Appeals Court Considers Lifting Gag Order Against Trump
WASHINGTON — Federal appeals judges in Washington, D.C., seemed skeptical Monday about arguments by attorneys for Donald Trump that a gag order should be withdrawn to allow him to criticize court personnel in his election interference case.
Trump has used phrases like “corrupt,” “deranged” and “red headed weirdo” to describe judges, prosecutors or witnesses participating in the four criminal cases pending against him.
He confronts the most serious charges in his trial for allegedly using criminal tactics to overturn the 2020 presidential election.
A judge last month ordered him to stop the denunciations to avoid intimidating witnesses in a way that might interfere with the trial.
The order is known as a gag order. Violations could incur heavy fines and possible criminal sanctions.
Trump lashed out at witnesses and court personnel in social media posts and television interviews.
During the hearing Monday before the U.S. Circuit Court of Appeals, Trump attorney D. John Sauer argued that the order violated Trump’s First Amendment right to free speech.
He said the order was a greater danger to free speech than most gag orders because Trump needed to be unimpeded in his statements as he runs for president. He called the gag order a “terrible precedent” that set “restrictions against core political speech.”
Trump echoed his attorney’s assertions in a public statement Friday.
“The gag order appoints an unelected federal judge to censor what the leading candidate for president of the United States may say to all Americans,” Trump’s statement said. “No court has ever upheld a gag order on core political speech at the height of a campaign.”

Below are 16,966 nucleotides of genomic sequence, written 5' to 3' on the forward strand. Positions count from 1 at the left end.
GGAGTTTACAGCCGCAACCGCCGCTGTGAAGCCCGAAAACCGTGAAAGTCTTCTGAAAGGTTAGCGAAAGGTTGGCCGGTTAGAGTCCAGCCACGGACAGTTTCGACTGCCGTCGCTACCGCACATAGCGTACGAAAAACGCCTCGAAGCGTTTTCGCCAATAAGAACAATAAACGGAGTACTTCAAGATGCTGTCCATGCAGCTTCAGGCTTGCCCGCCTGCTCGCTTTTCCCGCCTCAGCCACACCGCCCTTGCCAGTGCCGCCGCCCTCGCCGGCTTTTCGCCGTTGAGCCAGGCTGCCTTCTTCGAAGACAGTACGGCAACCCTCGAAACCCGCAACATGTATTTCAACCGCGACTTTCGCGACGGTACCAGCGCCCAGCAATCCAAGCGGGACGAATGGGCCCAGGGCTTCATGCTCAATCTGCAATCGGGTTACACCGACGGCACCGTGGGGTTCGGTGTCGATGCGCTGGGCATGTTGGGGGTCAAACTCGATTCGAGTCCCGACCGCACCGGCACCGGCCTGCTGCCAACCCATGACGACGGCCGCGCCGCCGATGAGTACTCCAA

Comments from the three-judge panel implied they would be unwilling to completely get rid of the gag order but they might be willing to modify it to allow criticism of some persons, such as Jack Smith, the Justice Department’s special counsel overseeing Trump’s prosecution.
Judge Patricia Millett said, “Labeling it ‘core political speech’ begs the question of whether it is, in fact, political speech, or whether it is political speech aimed at derailing or corrupting the criminal justice system.”
Trump’s heated statements have “the knock-on effect with the loyalists’ zeal, and that’s then, you know, what causes direct efforts at threatening and harassing individuals,” Millett said.
The data reporting website Statista reported that by January of this year, Trump had 87.73 million followers on his X (formerly known as Twitter) accounts.
Prosecutors say 16 people connected to legal cases against Trump have been threatened after the former president’s criticisms of them. They included district attorneys in New York and Georgia and a New York judge presiding over Trump’s ongoing civil fraud trial.
Millett and Judge Cornelia Pillard indicated they are considering narrowing the gag order to allow Trump’s comments against public figures and institutions, such as the Justice Department.
Pillard said, “It can’t be that he can’t mention Mr. [Jack] Smith,” because most Americans already know he leads the prosecution against Trump.
The gag order bans Trump from “making any public statements … that target the special counsel … or his staff.”
Trump’s attorneys say the word “target” in the order is too vague to be effective in determining what he can and cannot say.
Justice Department assistant special counsel Cecil VanDevender said the gag order was “crafted to address those risks” of Trump’s statements intimidating potential witnesses or court personnel.
“The district court correctly found that the defendant’s well-established practice of using his public platform to target his adversaries, including trial participants in this case, poses a significant and immediate risk to the fairness and integrity of these proceedings,” VanDevender said.
The court did not issue a ruling on the gag order. The next court appearance in the case is scheduled for Nov. 30, when the judges are likely to announce their decision.
Trump’s attorneys say they will appeal to the Supreme Court if they lose.
The four-count indictment against Trump in Washington accuses him of inciting rioters at the U.S. Capitol on Jan. 6, 2021, in hopes of preventing Congress from certifying the election win for Joe Biden. His trial is set for March 4.
In Florida, he is charged with illegally taking and concealing classified documents at his estate in Palm Beach. In New York, he faces allegations of fraudulently inflating the value of his properties and paying hush money to a porn star.
In Georgia, Trump faces charges of trying to subvert the 2020 presidential election with false accusations of voter fraud.